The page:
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TitleGlacier outburst flood on the Noeick River: the draining of Ape Lake, British Columbia
LicencePlease note the adoption of the Open Government Licence - Canada supersedes any previous licences.
AuthorJones, D P; Ricker, K E; Desloges, J R; Maxwell, M
SourceGeological Survey of Canada, Open File 1139, 1984, 81 pages, (Open Access)
Documentopen file
MapsPublication contains 2 maps
Map Info.surficial geology, surficial geological, 1:50,000
Map Info.surficial geology, surficial geological, 1:7,500
Mediapaper; on-line; digital
File formatpdf; JPEG2000
ProvinceBritish Columbia
NTS93D/01; 93D/02
AreaApe Lake Area; Noeick River Area
Lat/Long WENS-127.0000 -126.0000 52.2500 52.0000
Subjectssurficial geology/geomorphology; glaciers; glacial lakes; glaciation; floods
Illustrationsphotographs; geological sketch maps
Released1985 04 01; 2008 04 11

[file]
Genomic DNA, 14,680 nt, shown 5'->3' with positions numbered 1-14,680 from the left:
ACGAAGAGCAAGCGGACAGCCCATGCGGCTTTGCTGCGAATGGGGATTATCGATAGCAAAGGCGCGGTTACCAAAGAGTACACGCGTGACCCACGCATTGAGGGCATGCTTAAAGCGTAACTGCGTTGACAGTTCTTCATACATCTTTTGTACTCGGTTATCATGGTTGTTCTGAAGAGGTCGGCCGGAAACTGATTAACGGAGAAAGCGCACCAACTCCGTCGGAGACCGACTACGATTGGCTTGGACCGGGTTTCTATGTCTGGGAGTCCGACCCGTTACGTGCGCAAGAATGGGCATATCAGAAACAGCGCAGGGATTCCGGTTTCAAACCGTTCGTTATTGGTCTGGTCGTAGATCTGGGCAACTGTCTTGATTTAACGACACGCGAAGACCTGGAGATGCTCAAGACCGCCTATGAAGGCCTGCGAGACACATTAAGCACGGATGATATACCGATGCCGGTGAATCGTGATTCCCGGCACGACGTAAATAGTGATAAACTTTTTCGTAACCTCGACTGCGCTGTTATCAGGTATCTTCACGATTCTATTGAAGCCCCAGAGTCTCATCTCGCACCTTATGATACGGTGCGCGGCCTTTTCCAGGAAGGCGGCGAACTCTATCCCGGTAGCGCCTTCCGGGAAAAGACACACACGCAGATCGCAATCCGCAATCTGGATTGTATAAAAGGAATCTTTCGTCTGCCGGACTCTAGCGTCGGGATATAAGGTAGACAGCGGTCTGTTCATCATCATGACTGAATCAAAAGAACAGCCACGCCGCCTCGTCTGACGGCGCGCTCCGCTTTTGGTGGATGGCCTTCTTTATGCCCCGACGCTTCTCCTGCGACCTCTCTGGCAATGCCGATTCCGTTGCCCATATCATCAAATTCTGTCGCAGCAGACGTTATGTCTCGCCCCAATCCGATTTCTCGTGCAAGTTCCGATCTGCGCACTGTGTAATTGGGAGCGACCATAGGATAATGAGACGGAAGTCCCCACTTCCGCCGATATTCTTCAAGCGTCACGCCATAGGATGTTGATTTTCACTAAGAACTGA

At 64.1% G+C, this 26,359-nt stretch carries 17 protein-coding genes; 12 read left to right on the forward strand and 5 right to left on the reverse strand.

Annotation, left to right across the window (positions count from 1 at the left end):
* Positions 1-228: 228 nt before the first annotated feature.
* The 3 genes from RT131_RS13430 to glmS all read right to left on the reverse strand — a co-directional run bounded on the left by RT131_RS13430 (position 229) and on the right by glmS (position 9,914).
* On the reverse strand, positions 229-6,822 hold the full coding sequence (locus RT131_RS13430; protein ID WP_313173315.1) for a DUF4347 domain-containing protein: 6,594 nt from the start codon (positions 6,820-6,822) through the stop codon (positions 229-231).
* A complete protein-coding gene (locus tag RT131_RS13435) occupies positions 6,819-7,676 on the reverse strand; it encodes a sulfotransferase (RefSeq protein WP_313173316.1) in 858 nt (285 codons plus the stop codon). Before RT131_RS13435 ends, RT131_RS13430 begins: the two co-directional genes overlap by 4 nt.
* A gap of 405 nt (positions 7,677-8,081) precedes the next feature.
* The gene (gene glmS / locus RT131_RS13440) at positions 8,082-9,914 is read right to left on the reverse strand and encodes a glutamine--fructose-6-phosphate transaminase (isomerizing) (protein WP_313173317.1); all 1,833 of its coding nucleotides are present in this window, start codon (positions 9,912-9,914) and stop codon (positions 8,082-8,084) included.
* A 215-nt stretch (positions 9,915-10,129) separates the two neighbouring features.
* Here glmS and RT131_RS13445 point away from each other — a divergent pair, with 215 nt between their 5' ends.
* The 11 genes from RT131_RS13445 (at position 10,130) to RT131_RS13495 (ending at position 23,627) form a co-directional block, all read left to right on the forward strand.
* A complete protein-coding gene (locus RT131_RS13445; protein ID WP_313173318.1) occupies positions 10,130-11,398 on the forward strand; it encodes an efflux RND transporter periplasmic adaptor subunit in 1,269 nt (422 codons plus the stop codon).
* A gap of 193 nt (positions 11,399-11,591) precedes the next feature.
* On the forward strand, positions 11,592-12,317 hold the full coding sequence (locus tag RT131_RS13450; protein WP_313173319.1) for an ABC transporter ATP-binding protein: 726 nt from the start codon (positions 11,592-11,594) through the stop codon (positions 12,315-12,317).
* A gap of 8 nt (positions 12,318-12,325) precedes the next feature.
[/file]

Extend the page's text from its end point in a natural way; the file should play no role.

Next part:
AbstractApe Lake (surface area 2.47 km2,- volume 85.5 x 106 m3, average depth 3 1.7 m) is located on the eastern side of the Coast Mountains about 3 90 km northwest of Vancouver, British Columbia. Ape Lake lies at the head of the Noeick River which drains into South Bentinck Arm and the Pacific 0cean. The lake was formed by the Late Neoglacial advance of Fyles Glacier across the Noeick valley, thereby blocking its drainage and forming a lake which spilled over a divide (1395 m a.s.l.) into the Talchako-Bella Coola river system. Since about 1900, Fyles Glacier has receded between 7.1 and 50.2 m/year while the thickness of ice in the glacier snout has decreased between 1.0 and 3.8 m/year. Between 1964 and 1978, when surrounding glaciers were advancing, Fyles Glacier receded at about 15 m/year while ice thickness decreased 2.2 to 3.8 m/year along the lake margin. With the continued recession and ablation of Fyles Glacier, the maximum thickness of ice impounding Ape Lake decreased until it was roughly 10-20 percent greater than the maximum depth of water near the ice margin. This condition appears to have been reached in late 1984 when the hydrostatic pressure of water in the lake was sufficient to lift the ice allowing water to seep beneath Fyles Glacier. About 0ctober 19, 1984, subglacial leakage from Ape Lake began to increase rapidly, melting a tunnel beneath Fyles Glacier. As the tunnel enlarged through melting, increasing volumes of water drained from Ape Lake on 0ctober 20, creating a large flood on the Noeick River downstream to tidewater. When lake levels had declined about 10 m, a climax end-moraine was exposed which divided the remaining water into two basins. The west basin continued to drain with peak discharges at the tunnel exit occurring about 1100-1200 hours on October 20. Several hours later the climax end-moraine impounding water in the east basin failed, generating a second flood which peaked at the tunnel exit around 1 63 0-173 0 hours. In total, approximately 45.8 xl06 m3, or 54 % of the total lake volume drained beneath Fyles Glacier with maximum peak discharges at the tunnel exit estimated to be between 985 and 1500 m3/s. Downstream of Fyles Glacier, the flood destroyed several km of logging road, severely damaged two bridges, razed over 200,000 recently planted trees and probably destroyed a large proportion of the salmon eggs deposited in the river gravel earlier in the year. The tunnel beneath Fyles Glacier is expected to close within 100-200 days. Once the tunnel is resealed, possibly as early as May, 1985, the lake will refill. The lake could be at or near maximum water level in late August or early September, 1985 after which it could drain at anytime. The lake is expected to drain subglacially, refilling and draining every 1-2 years. Major floods will continue until the thickness of ice damming the valley is 20-30 m lower than ice thickness in 1984. Thus, depending upon the rate of recession and ablation of Fyles Glacier and climatic conditions, major floods can be expected for at least 8 years, probably 14 years and possibly as long as 100 years. Management options to eliminate or reduce the size of future outburst floods are limited to either excavating a trench in bedrock at the east end of the lake to reduce lake levels or increasing glacier ablation rates through application of cinder or coal dust. It is recommended that no trees be replanted in those areas which are less than 5 m above the river channel and no salmonid enhancement projects should be undertaken until the potential for major outburst floods is reduced.

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